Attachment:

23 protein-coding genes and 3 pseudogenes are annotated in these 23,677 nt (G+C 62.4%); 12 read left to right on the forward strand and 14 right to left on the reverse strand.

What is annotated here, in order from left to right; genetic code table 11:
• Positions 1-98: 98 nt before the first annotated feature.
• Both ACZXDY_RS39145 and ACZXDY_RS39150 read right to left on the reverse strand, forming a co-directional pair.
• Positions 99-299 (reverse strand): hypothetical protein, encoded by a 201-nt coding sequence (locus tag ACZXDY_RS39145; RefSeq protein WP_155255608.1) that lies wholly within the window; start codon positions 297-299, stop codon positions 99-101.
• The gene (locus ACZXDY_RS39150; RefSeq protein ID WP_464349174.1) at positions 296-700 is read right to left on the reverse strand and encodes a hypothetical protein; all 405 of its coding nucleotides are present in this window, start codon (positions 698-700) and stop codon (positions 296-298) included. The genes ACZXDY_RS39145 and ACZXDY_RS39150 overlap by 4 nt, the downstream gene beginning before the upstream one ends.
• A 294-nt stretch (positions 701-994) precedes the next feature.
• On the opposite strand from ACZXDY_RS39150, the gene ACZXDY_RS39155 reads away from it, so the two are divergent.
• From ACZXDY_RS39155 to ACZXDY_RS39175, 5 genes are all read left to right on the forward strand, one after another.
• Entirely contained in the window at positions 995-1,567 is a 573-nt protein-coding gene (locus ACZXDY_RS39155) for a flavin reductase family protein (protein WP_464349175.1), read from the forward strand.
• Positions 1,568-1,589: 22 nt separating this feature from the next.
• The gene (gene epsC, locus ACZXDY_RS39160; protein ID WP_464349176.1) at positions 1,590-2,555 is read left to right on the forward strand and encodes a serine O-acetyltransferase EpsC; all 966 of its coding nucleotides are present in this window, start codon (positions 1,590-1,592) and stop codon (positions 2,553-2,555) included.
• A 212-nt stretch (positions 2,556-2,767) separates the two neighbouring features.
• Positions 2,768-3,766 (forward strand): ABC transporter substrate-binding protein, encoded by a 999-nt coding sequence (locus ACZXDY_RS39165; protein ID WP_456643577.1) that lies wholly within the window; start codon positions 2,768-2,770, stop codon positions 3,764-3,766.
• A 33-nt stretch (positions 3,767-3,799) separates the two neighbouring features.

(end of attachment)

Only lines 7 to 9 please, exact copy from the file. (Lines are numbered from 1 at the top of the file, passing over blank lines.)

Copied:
• A 294-nt stretch (positions 701-994) precedes the next feature.
• On the opposite strand from ACZXDY_RS39150, the gene ACZXDY_RS39155 reads away from it, so the two are divergent.
• From ACZXDY_RS39155 to ACZXDY_RS39175, 5 genes are all read left to right on the forward strand, one after another.